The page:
Brush up on your technique, then head for the purpose-built mountain bike trails at Leigh Woods and Ashton Court Estate for an exhilarating outdoor experience.

The Leigh Woods mountain bike trails offer a little slice of wilderness with beautiful scenery and a mix of terrains to challenge all abilities.

Goblin Combe Nature Reserve

Goblin Combe is a dramatic limestone gorge surrounded by woodland, stretching from Redhill to Cleeve in North Somerset.

The name alone gives these magical woods a certain mystique, and indeed, there is a folktale about the place involving primroses and fairies coming out of rocks!

There are several different walking trails to explore here (all marked on a sign at the beginning of the walk), so you can choose whether you want a relaxing saunter or steeper climb. If you do go for the uphill route, head for the vantage point of Cleeve Toot for sensational views of the Mendip Hills and all the way out to sea.

Priors wood nature reserve

Did you know the UK is home to more than half the world’s population of bluebells? I don’t know what percentage of those are in Priors Wood, but it’s a LOT. Vast numbers of them carpet the ancient woodland floor from late April, making full hillsides look as if they are glowing blue.

Once part of the Tyntesfield Estate, Priors Wood is a wildlife-rich nature reserve with streams (the one with the troll bridge is very popular with kids!) and plantations.

Prior Wood near Bristol Somerset
Prior Wood

Greyfield Woods and Waterfall, High Littleton

These 90 acres of woodland were once part of the Earl of Warwick’s hunting estate. These days the area is great for walkers who want a picturesque patch of countryside with a lovely waterfall.

From the car park, it’s a short trek along wide paths (once working routes and tramways), through ancient trees and across a field to the highlight of the hike, Greyfield Woods waterfall.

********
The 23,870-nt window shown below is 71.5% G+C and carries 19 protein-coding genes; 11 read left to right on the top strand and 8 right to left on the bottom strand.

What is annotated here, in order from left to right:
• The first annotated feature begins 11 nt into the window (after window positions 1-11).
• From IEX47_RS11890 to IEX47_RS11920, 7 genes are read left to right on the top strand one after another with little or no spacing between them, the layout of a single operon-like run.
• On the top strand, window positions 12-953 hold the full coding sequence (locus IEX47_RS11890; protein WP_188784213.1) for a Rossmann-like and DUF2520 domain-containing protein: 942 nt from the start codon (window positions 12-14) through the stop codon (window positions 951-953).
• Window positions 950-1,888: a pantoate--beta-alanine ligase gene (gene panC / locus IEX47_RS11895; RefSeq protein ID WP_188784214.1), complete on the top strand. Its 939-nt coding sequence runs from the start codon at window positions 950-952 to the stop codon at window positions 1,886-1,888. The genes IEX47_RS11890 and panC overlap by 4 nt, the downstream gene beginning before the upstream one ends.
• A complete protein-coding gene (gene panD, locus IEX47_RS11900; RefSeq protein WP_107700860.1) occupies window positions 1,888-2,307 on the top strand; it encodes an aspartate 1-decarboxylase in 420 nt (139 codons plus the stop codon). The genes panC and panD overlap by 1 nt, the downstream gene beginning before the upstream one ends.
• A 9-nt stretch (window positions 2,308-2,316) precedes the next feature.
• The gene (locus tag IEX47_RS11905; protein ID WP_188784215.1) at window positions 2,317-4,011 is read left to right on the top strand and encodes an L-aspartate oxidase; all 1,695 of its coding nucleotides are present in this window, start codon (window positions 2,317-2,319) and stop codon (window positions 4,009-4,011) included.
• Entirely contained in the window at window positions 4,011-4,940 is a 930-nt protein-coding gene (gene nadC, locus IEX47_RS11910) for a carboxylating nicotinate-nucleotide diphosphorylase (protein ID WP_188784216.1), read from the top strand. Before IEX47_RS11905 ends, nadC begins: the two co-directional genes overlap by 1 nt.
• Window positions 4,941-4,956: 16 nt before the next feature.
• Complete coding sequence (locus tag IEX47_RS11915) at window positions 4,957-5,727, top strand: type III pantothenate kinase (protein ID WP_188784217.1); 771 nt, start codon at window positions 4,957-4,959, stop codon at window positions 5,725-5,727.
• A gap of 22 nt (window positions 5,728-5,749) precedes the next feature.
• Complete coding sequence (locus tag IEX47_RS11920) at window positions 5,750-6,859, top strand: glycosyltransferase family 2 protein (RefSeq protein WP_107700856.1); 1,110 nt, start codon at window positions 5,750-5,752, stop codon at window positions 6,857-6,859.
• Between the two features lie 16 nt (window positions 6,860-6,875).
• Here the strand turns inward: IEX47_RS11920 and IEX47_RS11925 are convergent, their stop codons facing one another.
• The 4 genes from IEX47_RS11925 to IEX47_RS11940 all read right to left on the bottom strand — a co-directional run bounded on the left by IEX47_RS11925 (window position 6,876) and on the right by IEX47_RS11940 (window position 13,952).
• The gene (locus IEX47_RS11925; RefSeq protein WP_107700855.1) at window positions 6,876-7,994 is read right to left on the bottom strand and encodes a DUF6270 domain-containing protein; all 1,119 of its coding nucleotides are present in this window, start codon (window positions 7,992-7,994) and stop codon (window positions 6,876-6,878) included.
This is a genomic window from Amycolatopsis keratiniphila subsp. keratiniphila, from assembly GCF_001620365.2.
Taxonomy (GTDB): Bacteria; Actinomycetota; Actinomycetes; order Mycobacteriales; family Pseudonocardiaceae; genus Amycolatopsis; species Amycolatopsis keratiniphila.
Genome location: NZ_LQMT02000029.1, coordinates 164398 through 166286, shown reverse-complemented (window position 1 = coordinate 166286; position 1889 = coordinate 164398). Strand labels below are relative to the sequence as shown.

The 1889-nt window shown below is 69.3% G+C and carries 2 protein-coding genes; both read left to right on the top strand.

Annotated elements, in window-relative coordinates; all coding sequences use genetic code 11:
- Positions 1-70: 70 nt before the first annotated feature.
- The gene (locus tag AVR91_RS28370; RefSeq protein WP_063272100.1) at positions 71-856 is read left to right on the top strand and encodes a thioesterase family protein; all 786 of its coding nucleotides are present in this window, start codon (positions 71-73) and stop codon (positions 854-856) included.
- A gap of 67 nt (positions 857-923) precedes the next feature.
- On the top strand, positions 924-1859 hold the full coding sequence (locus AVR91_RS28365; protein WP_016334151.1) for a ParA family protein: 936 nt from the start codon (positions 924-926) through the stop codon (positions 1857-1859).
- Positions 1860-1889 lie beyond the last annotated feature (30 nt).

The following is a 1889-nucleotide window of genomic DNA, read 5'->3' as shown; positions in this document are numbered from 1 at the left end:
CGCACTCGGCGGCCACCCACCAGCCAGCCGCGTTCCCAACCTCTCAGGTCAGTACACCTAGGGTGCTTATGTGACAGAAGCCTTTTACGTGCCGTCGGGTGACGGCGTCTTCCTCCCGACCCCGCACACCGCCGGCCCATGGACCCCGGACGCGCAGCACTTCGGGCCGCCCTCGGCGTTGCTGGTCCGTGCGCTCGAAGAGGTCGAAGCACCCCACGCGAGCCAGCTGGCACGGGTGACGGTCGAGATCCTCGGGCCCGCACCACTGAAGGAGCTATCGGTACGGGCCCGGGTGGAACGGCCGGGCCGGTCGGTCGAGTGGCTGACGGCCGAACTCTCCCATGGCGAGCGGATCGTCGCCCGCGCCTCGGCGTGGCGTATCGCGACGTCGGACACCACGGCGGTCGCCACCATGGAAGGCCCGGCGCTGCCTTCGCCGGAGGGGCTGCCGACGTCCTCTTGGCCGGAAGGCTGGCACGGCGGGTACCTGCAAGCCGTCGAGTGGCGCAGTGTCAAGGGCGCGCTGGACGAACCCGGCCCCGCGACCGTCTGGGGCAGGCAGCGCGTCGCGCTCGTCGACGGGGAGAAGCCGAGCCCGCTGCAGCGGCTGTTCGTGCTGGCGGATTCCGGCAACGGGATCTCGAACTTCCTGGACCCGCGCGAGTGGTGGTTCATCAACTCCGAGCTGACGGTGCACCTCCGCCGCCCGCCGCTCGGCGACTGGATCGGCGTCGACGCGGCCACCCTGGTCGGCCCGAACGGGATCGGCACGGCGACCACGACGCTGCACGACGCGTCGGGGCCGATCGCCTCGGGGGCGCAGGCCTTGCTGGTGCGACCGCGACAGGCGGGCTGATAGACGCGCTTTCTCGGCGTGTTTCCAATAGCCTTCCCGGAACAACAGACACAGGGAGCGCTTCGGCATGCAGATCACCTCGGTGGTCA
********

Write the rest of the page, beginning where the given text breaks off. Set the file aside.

Brean Down

Two miles down the coast from Weston-super-Mare is one of the longest stretches of sandy beach in Europe – 7-miles of beach and dunes, bookended by one of the great natural landmarks of the Somerset coastline, Brean Down.

This natural promontory is a dramatic 97 metres high and sticks out 1.5 miles into the Bristol Channel. It’s a steep climb up over 100 steps, but once you’re there, you’re rewarded with 360 degree views over the Somerset Levels and Bristol Channel, looking back to Weston-super-Mare. Walk to the end to discover the ruin of a Victorian fort – built to defend the country against a possible Napoleonic invasion.

Brean Down National Trust North Somerset
Brean Down
Brean Down beach
Brean Down beach
Brean Down Beach
Brean Down Beach

Cadbury Camp Iron Age Hill Fort

On the ridge above Tickenham, 6th century BC Cadbury Camp’s Iron Age Hill Fort is now a herb-rich, grassy-sloped embankment and conservation area.

There’s tons of wildlife to sport while you’re walking – we visited in May and the place was alive with fluttering butterflies, bright blue dragonflies, pinging grasshoppers, crickets, buzzards and a herd of cows. It’s said that adders slither in these parts so keep your eyes peeled, and ticks are known to be rife up here – so check yourselves at the end.

There are a couple of walking routes suggested by the National Trust on their website – the 2-mile Cadbury Ramble and The Cadbury Climb (2.5 miles). Either will reward you with sensational panoramic views over green hills, patchwork fields and the Severn Estuary.

Cadbury Camp Tickenham North Somerset
Cadbury Camp

North Somerset towns